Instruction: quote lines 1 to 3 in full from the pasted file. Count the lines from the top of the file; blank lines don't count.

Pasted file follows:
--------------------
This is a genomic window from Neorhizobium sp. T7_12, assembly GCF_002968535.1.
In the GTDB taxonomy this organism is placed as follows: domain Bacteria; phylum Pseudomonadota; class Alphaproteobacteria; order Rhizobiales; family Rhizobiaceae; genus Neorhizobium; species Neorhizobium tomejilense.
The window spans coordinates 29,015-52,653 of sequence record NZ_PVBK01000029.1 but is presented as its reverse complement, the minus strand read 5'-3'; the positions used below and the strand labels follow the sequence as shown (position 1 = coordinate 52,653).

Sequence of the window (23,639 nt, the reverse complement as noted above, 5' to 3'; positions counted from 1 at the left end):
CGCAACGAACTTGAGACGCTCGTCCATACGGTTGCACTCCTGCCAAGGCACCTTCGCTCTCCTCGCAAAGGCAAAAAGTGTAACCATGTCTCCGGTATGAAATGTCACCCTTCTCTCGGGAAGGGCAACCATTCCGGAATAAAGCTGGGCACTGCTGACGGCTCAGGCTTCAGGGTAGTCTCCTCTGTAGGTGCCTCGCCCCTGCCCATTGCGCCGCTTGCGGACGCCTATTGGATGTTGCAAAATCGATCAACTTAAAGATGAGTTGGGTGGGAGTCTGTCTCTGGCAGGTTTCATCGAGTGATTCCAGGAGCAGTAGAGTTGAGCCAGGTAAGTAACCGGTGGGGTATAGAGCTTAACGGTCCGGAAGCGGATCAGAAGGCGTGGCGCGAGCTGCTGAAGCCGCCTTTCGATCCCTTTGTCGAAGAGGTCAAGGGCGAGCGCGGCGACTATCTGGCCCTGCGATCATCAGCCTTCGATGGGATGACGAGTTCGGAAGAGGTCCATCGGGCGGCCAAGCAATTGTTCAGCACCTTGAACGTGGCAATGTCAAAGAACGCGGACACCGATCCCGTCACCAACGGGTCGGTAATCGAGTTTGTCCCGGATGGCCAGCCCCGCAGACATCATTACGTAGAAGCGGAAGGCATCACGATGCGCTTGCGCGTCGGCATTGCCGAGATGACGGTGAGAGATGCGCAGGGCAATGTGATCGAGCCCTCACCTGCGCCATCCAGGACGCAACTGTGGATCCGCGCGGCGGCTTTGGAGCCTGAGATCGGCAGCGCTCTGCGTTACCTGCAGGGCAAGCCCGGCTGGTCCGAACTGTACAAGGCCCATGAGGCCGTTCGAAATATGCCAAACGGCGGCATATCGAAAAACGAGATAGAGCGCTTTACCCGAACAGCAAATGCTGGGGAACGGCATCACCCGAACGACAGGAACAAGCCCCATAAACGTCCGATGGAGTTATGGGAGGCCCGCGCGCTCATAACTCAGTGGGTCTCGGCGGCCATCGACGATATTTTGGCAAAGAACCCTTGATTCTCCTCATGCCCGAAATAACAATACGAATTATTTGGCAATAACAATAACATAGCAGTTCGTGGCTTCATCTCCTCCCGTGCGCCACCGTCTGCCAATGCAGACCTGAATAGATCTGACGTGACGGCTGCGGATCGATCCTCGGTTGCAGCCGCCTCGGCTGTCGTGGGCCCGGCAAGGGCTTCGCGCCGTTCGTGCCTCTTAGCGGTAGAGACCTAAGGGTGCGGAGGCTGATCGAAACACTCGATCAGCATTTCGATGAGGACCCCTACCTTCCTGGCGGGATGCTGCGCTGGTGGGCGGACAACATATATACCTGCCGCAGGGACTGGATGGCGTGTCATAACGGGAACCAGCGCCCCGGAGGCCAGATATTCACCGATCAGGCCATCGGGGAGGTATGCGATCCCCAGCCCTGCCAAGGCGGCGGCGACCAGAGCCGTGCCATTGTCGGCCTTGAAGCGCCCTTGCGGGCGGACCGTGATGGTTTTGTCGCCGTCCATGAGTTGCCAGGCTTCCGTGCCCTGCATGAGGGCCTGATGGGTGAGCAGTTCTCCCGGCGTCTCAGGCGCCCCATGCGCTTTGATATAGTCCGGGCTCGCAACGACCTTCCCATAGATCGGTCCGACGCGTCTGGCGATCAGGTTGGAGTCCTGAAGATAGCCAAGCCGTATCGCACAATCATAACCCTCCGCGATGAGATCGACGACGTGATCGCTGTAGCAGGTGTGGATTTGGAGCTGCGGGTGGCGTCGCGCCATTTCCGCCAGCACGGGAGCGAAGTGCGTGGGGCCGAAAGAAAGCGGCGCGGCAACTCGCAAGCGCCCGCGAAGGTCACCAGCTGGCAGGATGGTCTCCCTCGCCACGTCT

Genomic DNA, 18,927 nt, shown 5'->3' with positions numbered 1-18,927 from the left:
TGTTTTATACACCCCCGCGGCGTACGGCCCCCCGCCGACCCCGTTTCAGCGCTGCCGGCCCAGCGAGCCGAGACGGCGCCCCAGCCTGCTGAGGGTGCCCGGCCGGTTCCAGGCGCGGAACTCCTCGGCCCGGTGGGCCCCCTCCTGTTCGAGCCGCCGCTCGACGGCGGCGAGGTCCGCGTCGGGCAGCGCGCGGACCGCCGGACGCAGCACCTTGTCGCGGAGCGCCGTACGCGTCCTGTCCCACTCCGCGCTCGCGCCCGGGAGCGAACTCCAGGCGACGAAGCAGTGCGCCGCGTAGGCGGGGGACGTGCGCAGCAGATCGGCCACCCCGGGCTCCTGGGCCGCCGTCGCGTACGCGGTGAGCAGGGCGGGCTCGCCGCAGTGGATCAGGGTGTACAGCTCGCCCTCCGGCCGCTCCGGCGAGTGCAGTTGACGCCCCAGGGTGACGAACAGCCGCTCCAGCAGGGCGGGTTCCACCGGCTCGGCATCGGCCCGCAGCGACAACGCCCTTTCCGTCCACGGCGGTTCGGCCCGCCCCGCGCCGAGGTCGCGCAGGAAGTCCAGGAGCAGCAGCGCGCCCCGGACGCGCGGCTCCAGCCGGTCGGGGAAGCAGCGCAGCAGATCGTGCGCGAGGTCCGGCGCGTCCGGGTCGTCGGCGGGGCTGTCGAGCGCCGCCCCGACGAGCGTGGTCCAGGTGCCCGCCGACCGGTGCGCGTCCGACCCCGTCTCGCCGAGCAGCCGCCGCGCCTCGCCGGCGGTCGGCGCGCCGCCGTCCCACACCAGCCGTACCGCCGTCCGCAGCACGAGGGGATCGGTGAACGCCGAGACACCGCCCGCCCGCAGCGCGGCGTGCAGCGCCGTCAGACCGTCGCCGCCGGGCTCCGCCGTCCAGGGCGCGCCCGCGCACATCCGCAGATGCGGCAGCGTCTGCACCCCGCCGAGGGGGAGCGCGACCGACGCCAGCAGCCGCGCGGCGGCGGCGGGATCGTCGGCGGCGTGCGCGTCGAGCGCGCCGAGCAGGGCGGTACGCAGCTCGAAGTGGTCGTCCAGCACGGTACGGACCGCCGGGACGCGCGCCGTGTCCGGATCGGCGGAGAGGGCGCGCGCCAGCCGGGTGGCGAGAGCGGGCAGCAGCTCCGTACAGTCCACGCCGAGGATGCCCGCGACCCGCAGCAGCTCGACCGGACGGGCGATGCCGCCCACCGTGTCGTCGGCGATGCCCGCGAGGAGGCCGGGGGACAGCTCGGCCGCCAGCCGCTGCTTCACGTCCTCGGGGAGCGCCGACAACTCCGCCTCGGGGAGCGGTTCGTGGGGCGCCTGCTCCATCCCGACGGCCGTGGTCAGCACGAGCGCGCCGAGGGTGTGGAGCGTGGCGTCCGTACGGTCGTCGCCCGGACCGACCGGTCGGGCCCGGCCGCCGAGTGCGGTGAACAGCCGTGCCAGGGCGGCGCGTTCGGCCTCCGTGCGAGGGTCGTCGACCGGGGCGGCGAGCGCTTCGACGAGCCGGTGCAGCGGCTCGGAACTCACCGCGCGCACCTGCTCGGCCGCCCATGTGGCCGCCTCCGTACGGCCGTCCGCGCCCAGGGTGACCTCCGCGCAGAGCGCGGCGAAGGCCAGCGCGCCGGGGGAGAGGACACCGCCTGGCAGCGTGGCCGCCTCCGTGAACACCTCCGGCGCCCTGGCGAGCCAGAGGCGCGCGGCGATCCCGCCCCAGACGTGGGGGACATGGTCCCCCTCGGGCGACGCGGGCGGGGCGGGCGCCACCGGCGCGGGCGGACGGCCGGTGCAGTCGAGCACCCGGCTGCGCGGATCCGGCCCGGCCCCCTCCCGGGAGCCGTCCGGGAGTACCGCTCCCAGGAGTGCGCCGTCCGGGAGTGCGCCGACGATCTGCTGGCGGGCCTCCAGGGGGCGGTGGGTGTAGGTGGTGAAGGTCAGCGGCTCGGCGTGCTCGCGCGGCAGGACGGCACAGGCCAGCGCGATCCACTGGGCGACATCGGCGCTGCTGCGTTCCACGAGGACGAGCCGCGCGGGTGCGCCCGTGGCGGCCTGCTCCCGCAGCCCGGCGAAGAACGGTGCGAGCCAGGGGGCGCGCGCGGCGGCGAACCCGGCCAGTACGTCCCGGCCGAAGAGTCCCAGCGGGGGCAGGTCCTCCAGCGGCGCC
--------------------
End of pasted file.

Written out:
This is a genomic window from Neorhizobium sp. T7_12, assembly GCF_002968535.1.
In the GTDB taxonomy this organism is placed as follows: domain Bacteria; phylum Pseudomonadota; class Alphaproteobacteria; order Rhizobiales; family Rhizobiaceae; genus Neorhizobium; species Neorhizobium tomejilense.
The window spans coordinates 29,015-52,653 of sequence record NZ_PVBK01000029.1 but is presented as its reverse complement, the minus strand read 5'-3'; the positions used below and the strand labels follow the sequence as shown (position 1 = coordinate 52,653).